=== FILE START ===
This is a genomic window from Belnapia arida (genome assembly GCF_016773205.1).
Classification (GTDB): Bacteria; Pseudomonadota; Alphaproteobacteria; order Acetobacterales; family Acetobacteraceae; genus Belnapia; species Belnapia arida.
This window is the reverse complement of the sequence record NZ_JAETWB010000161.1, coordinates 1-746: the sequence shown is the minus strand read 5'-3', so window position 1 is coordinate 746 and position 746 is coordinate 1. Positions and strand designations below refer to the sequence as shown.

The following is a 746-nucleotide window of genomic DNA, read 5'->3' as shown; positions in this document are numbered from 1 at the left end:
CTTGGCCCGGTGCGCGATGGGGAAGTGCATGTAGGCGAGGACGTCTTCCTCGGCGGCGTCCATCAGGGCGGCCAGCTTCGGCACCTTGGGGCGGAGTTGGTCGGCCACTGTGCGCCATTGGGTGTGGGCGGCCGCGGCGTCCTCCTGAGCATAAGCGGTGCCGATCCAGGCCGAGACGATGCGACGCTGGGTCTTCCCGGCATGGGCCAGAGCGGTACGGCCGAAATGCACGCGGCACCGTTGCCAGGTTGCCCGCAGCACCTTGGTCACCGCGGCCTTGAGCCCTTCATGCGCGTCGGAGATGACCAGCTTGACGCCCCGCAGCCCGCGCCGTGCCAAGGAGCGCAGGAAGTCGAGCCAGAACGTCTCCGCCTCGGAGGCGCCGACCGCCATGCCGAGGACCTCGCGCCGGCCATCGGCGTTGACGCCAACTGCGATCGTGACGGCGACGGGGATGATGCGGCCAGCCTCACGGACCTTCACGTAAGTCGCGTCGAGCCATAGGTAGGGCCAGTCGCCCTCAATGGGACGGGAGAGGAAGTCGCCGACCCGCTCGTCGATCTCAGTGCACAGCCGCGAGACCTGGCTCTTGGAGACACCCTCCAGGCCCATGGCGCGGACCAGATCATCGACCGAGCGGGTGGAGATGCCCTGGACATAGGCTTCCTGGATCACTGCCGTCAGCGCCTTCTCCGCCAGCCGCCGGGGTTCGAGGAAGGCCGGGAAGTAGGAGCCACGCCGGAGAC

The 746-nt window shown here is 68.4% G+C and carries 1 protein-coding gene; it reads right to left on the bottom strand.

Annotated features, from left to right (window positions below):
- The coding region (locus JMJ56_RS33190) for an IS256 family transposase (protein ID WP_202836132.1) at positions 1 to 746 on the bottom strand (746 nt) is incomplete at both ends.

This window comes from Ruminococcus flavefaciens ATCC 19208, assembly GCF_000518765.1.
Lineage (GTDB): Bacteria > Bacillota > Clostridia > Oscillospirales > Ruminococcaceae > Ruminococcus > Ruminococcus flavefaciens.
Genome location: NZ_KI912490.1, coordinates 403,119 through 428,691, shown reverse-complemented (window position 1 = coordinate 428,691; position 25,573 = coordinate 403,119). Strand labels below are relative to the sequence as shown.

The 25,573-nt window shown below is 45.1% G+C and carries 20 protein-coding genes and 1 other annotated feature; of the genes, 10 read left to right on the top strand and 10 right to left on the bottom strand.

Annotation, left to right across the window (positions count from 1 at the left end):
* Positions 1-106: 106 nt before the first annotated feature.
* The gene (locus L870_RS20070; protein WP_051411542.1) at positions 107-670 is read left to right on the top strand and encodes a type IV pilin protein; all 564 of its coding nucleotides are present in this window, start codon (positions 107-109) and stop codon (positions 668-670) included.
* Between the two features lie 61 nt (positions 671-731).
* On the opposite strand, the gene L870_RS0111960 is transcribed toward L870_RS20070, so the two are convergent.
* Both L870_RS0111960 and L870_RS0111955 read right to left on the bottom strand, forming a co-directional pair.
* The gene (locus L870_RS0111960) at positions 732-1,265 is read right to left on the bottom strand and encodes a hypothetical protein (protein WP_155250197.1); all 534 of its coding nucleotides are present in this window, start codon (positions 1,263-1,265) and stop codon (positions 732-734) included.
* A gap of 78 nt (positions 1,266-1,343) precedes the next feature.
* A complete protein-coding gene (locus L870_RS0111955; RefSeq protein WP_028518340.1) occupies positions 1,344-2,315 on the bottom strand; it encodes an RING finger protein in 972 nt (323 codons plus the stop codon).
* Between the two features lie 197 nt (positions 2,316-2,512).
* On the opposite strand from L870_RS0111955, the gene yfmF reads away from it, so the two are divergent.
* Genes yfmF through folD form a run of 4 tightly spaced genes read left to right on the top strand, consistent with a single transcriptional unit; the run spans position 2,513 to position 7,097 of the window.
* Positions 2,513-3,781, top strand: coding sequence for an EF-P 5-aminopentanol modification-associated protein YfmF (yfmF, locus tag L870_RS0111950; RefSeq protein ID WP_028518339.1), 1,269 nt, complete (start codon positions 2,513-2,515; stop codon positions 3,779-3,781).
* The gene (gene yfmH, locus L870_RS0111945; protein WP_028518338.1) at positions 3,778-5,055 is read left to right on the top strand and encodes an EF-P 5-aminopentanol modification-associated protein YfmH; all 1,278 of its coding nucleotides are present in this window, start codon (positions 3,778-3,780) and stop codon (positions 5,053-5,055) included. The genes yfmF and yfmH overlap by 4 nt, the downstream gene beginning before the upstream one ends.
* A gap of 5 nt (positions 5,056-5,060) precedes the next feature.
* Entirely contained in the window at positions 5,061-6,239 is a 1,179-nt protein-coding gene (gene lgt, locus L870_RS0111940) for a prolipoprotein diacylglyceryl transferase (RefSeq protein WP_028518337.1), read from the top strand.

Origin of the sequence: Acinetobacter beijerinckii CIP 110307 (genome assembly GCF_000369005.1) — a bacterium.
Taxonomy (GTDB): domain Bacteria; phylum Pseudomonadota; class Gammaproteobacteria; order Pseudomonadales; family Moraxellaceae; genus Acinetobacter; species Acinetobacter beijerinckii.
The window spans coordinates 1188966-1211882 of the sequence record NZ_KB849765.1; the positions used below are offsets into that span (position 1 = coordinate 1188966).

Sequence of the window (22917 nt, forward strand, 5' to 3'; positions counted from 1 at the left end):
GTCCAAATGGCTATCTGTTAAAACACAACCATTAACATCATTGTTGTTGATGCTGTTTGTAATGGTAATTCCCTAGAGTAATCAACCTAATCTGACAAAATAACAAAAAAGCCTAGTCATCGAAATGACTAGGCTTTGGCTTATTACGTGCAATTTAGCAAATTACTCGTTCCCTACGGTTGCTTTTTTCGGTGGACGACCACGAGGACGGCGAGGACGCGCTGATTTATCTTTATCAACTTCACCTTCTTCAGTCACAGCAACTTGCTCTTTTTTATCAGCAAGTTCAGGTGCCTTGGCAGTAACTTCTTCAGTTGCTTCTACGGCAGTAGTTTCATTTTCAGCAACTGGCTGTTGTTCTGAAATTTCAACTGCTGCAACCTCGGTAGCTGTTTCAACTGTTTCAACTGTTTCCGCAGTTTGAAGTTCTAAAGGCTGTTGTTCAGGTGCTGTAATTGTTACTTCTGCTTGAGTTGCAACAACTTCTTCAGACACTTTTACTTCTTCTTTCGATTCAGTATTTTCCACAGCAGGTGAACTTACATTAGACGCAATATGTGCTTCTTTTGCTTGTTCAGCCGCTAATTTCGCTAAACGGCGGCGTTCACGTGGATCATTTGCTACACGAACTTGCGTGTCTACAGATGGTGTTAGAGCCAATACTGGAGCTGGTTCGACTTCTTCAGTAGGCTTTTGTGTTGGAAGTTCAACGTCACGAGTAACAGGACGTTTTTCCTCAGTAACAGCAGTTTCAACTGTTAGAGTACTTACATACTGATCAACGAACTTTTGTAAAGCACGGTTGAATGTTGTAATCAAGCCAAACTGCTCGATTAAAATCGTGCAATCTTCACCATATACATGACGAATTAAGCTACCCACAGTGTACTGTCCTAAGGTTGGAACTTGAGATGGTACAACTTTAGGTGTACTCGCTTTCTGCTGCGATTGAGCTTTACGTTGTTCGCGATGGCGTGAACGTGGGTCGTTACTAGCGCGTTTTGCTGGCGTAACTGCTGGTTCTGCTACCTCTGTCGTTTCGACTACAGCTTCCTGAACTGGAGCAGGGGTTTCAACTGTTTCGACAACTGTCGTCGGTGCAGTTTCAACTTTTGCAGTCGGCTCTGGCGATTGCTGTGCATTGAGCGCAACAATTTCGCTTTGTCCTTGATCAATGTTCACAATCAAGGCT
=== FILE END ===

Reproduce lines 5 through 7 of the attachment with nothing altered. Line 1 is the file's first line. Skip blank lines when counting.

CTTGGCCCGGTGCGCGATGGGGAAGTGCATGTAGGCGAGGACGTCTTCCTCGGCGGCGTCCATCAGGGCGGCCAGCTTCGGCACCTTGGGGCGGAGTTGGTCGGCCACTGTGCGCCATTGGGTGTGGGCGGCCGCGGCGTCCTCCTGAGCATAAGCGGTGCCGATCCAGGCCGAGACGATGCGACGCTGGGTCTTCCCGGCATGGGCCAGAGCGGTACGGCCGAAATGCACGCGGCACCGTTGCCAGGTTGCCCGCAGCACCTTGGTCACCGCGGCCTTGAGCCCTTCATGCGCGTCGGAGATGACCAGCTTGACGCCCCGCAGCCCGCGCCGTGCCAAGGAGCGCAGGAAGTCGAGCCAGAACGTCTCCGCCTCGGAGGCGCCGACCGCCATGCCGAGGACCTCGCGCCGGCCATCGGCGTTGACGCCAACTGCGATCGTGACGGCGACGGGGATGATGCGGCCAGCCTCACGGACCTTCACGTAAGTCGCGTCGAGCCATAGGTAGGGCCAGTCGCCCTCAATGGGACGGGAGAGGAAGTCGCCGACCCGCTCGTCGATCTCAGTGCACAGCCGCGAGACCTGGCTCTTGGAGACACCCTCCAGGCCCATGGCGCGGACCAGATCATCGACCGAGCGGGTGGAGATGCCCTGGACATAGGCTTCCTGGATCACTGCCGTCAGCGCCTTCTCCGCCAGCCGCCGGGGTTCGAGGAAGGCCGGGAAGTAGGAGCCACGCCGGAGAC

The 746-nt window shown here is 68.4% G+C and carries 1 protein-coding gene; it reads right to left on the bottom strand.

Annotated features, from left to right (window positions below):